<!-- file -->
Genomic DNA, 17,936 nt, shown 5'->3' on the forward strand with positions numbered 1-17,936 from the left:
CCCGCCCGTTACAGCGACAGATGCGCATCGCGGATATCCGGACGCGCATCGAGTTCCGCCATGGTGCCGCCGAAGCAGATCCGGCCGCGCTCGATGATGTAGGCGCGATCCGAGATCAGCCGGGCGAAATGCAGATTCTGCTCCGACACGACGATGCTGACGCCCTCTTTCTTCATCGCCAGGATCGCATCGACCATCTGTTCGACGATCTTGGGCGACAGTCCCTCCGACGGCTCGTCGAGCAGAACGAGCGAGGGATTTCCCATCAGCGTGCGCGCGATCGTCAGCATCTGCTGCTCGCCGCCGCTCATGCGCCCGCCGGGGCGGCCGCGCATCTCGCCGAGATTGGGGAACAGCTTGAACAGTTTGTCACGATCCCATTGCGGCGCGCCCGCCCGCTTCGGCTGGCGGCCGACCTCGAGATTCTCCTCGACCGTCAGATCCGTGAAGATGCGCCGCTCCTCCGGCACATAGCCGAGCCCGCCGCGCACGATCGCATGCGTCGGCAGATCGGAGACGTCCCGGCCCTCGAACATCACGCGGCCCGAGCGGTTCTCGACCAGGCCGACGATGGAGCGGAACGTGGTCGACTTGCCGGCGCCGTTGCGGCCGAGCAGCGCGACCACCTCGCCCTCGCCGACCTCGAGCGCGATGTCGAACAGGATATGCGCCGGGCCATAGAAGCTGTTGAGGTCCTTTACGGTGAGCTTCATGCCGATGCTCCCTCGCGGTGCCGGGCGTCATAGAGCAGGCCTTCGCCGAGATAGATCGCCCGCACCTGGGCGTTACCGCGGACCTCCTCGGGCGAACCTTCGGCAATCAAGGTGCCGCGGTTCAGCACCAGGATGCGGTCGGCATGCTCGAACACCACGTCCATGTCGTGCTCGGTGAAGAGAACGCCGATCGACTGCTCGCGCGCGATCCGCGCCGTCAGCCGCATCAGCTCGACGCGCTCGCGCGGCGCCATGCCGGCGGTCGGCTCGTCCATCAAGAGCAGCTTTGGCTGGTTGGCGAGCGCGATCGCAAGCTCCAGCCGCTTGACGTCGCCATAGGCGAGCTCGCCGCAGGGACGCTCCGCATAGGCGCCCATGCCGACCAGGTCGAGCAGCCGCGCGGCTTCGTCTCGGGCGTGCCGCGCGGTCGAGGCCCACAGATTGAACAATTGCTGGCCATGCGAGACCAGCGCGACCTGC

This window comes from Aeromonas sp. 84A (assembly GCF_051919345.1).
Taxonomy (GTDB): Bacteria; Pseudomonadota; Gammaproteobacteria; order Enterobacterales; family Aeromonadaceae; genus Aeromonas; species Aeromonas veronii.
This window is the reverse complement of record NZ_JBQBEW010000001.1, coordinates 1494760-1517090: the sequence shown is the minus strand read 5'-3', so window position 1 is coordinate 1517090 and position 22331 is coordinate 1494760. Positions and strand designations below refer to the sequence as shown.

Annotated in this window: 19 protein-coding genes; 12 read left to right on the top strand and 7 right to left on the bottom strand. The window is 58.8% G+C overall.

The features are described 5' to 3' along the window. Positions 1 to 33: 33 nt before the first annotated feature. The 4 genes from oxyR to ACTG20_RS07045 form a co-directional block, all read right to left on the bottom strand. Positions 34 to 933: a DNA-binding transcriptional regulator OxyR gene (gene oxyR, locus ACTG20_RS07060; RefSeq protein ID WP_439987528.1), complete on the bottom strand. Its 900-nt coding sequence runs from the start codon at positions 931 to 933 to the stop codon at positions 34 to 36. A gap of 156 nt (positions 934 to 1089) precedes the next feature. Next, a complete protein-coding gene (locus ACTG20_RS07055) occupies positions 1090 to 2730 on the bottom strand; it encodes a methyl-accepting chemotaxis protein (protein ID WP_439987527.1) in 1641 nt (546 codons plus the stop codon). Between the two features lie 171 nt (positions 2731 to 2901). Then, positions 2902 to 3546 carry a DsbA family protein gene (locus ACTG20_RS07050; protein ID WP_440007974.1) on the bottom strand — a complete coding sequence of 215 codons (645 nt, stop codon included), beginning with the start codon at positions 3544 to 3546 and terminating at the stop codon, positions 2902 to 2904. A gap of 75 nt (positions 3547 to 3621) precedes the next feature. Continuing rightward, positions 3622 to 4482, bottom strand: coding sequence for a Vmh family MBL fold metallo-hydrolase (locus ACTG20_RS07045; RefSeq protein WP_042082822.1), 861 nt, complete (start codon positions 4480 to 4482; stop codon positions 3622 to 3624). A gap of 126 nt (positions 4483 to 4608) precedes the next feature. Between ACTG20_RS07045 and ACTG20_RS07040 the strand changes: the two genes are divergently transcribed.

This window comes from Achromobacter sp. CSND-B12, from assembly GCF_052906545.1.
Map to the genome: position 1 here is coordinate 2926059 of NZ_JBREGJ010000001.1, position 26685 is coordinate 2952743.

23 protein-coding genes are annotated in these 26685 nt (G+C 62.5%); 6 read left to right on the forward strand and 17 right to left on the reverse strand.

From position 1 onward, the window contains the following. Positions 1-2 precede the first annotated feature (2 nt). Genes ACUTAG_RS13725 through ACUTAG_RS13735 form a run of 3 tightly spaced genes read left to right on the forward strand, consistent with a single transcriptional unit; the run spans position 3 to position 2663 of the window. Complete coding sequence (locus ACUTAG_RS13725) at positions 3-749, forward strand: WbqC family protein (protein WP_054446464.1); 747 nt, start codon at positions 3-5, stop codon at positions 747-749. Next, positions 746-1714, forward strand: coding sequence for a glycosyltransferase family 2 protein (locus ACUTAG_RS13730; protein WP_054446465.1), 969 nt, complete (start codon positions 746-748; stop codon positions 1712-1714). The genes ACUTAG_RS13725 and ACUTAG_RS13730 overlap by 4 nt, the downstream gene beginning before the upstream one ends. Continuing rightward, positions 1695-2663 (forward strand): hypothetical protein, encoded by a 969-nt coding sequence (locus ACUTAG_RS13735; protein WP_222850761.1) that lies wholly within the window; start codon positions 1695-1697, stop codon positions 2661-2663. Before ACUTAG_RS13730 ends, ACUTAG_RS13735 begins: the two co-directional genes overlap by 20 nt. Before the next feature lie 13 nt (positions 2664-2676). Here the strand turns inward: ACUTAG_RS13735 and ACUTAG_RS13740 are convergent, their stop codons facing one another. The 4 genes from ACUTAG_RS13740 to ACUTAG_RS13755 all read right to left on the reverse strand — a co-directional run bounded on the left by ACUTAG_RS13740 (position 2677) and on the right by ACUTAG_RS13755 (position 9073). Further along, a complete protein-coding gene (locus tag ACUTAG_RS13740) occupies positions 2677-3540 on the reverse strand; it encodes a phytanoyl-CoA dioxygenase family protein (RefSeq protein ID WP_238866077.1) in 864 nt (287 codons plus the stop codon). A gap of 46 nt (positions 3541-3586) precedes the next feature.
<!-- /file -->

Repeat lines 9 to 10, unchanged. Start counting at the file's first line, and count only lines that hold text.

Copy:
Map to the genome: position 1 here is coordinate 2926059 of NZ_JBREGJ010000001.1, position 26685 is coordinate 2952743.

23 protein-coding genes are annotated in these 26685 nt (G+C 62.5%); 6 read left to right on the forward strand and 17 right to left on the reverse strand.